Vets have faced ‘abuse and threats’ from XL bully owners over ban, says chief

Vets have faced “abuse and threats” from XL Bully owners over the dog breed’s ban, the president of the British Veterinary Association (BVA) has said.

Anna Judson said the speed of the ban had created a “very emotionally charged atmosphere” and some “really challenging situations”.

She added that the BVA was “very concerned” the ban was a “short-term fix to a much larger problem” and there was a risk of “transferring the problems to another breed in future”.

Ms Judson told Clare Balding on Channel 4’s coverage of Crufts that the association was not consulted over the ban and that “it came as quite a surprise”.

Ms Judson said: “One of our concerns at the British Veterinary Association is the speed at which the ban was introduced.

“It’s created some really challenging situations, it’s put the vets, the rescue charities and the XL bully owners into some very stressful situations.

“And with that came a very emotionally charged atmosphere and, unfortunately, that has spilt over to some abuse and threats of veterinary teams and vets.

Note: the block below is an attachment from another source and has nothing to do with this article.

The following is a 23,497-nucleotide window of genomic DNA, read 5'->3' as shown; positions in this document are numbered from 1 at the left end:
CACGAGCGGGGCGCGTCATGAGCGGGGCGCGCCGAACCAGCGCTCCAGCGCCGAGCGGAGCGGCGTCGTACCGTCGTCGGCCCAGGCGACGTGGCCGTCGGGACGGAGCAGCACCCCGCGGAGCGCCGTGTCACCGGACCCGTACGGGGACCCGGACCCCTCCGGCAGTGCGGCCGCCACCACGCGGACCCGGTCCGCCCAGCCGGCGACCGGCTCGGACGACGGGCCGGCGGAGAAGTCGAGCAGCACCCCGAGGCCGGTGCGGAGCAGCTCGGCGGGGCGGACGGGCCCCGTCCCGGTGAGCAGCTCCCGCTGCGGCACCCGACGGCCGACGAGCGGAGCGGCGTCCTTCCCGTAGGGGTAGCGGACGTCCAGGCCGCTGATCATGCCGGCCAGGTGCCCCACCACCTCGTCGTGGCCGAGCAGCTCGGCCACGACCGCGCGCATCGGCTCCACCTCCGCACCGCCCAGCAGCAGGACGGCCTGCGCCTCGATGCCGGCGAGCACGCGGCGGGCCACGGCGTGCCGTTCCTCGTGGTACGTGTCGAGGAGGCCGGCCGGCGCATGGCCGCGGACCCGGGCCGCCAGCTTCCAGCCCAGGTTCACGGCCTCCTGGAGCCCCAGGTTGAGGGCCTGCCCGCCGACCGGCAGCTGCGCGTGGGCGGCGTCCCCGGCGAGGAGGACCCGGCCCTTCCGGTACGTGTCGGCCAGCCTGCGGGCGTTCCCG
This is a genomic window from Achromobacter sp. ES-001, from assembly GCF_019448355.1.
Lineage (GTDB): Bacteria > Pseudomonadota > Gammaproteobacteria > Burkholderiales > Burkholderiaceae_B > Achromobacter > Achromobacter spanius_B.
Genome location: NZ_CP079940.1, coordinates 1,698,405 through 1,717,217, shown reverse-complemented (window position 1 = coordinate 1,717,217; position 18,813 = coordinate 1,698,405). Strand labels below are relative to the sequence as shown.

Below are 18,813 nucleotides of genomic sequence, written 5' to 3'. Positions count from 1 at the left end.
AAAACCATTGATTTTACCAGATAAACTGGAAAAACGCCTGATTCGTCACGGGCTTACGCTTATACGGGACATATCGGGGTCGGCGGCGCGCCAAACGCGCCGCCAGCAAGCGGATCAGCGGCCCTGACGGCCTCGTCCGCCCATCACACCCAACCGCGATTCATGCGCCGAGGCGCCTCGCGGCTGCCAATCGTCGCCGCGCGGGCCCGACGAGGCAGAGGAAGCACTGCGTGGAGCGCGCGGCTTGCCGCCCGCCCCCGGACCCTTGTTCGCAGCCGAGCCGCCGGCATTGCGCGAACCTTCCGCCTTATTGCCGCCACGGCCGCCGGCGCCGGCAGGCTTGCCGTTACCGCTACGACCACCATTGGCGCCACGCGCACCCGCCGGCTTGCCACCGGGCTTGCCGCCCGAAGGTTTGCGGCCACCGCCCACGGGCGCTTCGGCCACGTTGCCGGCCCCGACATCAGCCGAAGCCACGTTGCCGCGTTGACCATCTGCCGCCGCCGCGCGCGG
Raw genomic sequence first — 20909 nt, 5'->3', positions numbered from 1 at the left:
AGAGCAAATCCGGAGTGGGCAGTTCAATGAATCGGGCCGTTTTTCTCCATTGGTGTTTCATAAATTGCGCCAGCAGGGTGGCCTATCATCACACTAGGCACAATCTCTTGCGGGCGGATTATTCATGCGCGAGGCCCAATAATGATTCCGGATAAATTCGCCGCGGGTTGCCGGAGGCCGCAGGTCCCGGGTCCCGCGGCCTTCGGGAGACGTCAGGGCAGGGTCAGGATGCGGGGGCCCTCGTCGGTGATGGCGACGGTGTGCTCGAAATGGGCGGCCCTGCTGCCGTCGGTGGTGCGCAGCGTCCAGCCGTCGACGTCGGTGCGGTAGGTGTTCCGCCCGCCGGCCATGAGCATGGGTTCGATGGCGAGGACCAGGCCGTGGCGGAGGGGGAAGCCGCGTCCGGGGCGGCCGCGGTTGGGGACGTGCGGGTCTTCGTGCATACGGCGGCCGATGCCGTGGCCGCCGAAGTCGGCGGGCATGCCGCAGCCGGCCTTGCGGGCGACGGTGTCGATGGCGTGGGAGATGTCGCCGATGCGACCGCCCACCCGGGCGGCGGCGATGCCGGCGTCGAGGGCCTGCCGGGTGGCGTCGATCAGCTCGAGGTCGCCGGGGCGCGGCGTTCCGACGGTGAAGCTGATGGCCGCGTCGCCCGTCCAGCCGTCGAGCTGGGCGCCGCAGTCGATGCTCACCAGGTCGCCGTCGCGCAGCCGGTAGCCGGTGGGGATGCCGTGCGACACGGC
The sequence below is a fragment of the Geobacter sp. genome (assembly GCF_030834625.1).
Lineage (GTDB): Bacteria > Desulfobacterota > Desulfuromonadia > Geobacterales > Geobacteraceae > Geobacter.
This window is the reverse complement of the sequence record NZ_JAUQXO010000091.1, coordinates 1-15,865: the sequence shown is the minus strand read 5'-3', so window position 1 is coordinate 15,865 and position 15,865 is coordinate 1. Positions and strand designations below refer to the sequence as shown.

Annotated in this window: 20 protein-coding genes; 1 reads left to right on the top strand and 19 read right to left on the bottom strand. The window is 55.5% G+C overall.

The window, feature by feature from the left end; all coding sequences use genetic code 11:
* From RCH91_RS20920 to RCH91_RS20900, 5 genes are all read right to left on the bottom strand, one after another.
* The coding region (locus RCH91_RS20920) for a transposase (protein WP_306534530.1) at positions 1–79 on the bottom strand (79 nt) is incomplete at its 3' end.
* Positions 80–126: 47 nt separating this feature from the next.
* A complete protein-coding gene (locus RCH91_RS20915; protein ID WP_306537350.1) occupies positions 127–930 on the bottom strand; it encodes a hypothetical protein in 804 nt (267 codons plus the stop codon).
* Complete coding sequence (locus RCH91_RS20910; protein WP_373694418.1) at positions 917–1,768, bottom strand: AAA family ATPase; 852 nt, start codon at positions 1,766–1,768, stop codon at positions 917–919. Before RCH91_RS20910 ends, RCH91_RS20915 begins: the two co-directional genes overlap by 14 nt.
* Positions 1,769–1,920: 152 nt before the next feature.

“So, one of the things we would respectfully ask is that people are just mindful, even if they’re feeling stressed, of how their actions and words come across.

“And to be kind and courteous to the vet teams, particularly as we come up to these neutering deadlines.”

From February 1, it became a criminal offence to own the XL bully breed in England and Wales without an exemption certificate.

Owners who do not have a certificate for their dogs can face fines, prosecution and having their pet confiscated.

To qualify for an exemption certificate, most owners must prove their XL bully has been neutered by June 30.

Owners of dogs under a year old have a longer deadline until December 31 to prove their pet has been neutered.

In Scotland, the first part of restrictions on XL bully-type dogs came into force on February 23.

Ms Judson said: “We would really strongly urge that XL bully owners get in touch with their vets.

“And work with them in partnership to make sure that we can stagger the numbers going through the neutering process so we don’t end up with a bottleneck and some capacity issues which will just heighten everybody’s emotional state again.”

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